Once you’ve determined how much a page weighs, then determine how many typical page views you have. If your image-heavy page weighs 3 MB (megabytes) and you have 200 visitors at a time, then this would require at least 600 MB of bandwidth.  

However, the risk of allocating only the minimum amount of bandwidth is running the risk of your site crashing or slowing down on the day that 201 visitors are on your site. Your calculation also needs to account for any downloads available on your site, and the frequency that users download those files – that’s additional data transfer. 

Best Practices for Website Bandwidth Usage 

Here are our top strategies and tools for optimizing bandwidth: 

Optimize Fonts: While custom fonts can enhance your website's visual appeal, they can also increase bandwidth usage. The great news is there are many web fonts designed for online use. They’re easily read and built for speed. 

Choose High-Quality Images: Images are often the oversized “WIDE LOAD” semi-trucks on the bandwidth highway. This doesn’t mean getting rid of those stunning visuals, but you absolutely must optimize images for the web. This means reducing file sizes without sacrificing significant quality. There are many online tools dedicated to this task. 

Compress Videos: Videos can soak up even more bandwidth than images. Rather than ditching video, you can use compression tools to find a balance that maintains video quality while reducing bandwidth usage. 

Reduce Redirects: Redirects send visitors from one URL to another. While they have their uses, excessive redirects can slow down page load times and increase bandwidth usage. Aim for a clean and efficient URL structure.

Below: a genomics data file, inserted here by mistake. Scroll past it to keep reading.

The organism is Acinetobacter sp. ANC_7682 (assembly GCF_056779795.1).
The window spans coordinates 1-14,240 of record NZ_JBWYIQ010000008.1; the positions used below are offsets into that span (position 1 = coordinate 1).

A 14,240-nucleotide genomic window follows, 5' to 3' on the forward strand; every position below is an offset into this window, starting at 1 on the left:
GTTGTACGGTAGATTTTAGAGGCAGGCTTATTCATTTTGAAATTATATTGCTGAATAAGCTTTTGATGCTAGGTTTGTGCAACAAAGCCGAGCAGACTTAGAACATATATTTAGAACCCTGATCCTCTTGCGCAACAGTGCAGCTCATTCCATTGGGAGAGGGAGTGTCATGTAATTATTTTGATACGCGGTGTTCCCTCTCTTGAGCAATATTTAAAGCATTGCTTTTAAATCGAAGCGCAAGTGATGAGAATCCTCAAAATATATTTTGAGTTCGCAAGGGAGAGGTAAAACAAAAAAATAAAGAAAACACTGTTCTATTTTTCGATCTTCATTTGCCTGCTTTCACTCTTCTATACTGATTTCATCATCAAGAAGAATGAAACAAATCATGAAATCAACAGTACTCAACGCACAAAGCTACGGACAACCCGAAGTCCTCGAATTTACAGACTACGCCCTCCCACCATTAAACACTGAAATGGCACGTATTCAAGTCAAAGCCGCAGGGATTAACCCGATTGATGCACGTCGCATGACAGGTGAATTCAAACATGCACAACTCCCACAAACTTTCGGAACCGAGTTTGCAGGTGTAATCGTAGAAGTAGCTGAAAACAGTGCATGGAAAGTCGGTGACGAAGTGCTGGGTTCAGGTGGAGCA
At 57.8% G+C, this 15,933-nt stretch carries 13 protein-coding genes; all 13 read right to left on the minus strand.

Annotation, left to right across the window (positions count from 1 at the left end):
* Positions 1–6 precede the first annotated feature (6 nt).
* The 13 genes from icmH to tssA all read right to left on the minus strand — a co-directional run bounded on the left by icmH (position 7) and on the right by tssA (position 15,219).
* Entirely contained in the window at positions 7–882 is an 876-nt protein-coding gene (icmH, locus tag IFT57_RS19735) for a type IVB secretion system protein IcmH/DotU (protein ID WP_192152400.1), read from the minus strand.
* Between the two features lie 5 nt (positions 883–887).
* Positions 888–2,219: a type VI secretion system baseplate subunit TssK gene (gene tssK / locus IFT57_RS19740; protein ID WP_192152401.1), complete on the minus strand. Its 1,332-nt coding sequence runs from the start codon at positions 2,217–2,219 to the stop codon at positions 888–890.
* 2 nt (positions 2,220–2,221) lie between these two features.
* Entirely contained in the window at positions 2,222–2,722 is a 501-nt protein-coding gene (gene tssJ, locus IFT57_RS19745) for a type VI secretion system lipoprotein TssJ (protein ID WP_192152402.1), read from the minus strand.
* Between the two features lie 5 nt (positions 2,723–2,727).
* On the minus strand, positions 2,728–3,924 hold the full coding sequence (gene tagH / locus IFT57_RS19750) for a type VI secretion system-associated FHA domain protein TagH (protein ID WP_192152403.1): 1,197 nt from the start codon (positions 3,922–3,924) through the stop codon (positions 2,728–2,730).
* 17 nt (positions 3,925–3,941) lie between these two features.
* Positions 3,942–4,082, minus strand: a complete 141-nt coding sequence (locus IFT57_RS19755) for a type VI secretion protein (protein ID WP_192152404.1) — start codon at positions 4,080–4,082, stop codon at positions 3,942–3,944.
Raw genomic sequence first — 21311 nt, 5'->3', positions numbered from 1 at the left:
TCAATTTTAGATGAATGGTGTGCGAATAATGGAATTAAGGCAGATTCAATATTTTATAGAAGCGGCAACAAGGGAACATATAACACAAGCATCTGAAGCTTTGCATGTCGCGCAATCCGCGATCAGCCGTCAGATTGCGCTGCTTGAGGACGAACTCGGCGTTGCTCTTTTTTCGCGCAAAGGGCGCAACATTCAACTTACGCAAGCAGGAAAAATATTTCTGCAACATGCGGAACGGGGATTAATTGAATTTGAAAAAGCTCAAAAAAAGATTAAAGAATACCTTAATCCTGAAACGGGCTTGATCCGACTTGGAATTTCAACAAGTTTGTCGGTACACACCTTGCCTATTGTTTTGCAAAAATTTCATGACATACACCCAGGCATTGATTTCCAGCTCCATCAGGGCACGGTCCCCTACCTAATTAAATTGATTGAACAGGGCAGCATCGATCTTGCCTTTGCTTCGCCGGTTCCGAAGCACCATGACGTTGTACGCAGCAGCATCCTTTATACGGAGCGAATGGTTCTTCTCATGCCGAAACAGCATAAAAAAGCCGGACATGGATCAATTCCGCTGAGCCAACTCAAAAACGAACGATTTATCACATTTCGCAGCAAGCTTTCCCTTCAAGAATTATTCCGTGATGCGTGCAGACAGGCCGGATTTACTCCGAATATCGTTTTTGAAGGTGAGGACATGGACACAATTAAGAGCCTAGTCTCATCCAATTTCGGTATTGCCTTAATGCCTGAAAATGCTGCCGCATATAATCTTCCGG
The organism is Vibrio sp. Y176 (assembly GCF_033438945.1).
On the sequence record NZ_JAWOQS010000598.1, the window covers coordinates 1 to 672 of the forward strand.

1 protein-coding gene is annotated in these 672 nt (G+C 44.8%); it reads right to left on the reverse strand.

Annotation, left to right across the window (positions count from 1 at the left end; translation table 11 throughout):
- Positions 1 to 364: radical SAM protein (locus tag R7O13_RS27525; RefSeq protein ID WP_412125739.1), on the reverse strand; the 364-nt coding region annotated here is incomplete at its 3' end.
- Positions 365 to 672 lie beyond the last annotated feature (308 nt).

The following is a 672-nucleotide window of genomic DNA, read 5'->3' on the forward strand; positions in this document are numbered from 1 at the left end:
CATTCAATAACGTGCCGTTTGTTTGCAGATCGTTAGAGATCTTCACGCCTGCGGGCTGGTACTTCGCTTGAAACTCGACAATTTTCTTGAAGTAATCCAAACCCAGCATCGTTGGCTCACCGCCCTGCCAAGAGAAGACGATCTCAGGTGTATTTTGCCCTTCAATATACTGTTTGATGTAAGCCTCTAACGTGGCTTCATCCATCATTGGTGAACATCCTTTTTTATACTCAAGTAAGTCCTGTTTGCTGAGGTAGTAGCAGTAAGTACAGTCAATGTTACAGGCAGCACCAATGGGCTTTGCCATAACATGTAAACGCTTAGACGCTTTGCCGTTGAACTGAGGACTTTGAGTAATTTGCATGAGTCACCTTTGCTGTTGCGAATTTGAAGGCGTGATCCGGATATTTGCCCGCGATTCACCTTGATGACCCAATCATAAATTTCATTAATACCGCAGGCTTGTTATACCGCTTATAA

Disable Unused Plugins: If you’re on a DIY web hosting service, like WordPress or Squarespace, there’s a good chance you played around with a variety of plugins, mixing and matching to get the functionality you needed. Did you disable the ones you don’t use? Unused plugins can add unnecessary weight to your website's code and consume bandwidth.  

Leverage Caching: Caching stores frequently accessed website elements on a user's device. This way, subsequent visits don't require downloading the same data again, reducing bandwidth usage. Site owners with backend experience can set how long information is cached on a user’s device.  

Use Content Delivery Networks (CDNs): A CDN stores copies of your website's static content across geographically distributed servers. It doesn’t replace web hosting, but it does allow users to access cached content from the nearest server, reducing the amount of data transferred (bandwidth usage) along with the load time. About 40% of the world’s top 1 million websites utilize CDN technology

Minify Code: Website code can contain unnecessary characters and formatting that inflate file size. Minification removes these elements, resulting in a smaller file size and faster loading times. This should be done with caution or by a web design expert – any time you alter the site’s code, you run the risk of making a critical error. 

Lazy Loading: Why waste bandwidth loading images at the bottom of a 2,000-word blog post when some users are bound to navigate away before they finish? Lazy loading delays the loading of non-critical resources on your webpage until they are scrolled into view by the user. This reduces the initial load time and bandwidth consumption. This is also a more advanced technique for the coders out there. 

It takes time, energy, and money to create a website that works for your business. No matter how beautiful the images are, or how many wonderful products are offered, the website won’t work for you if it doesn’t achieve the speed users expect. Optimize your website’s bandwidth using these techniques, or get expert web design assistance at Informatics today!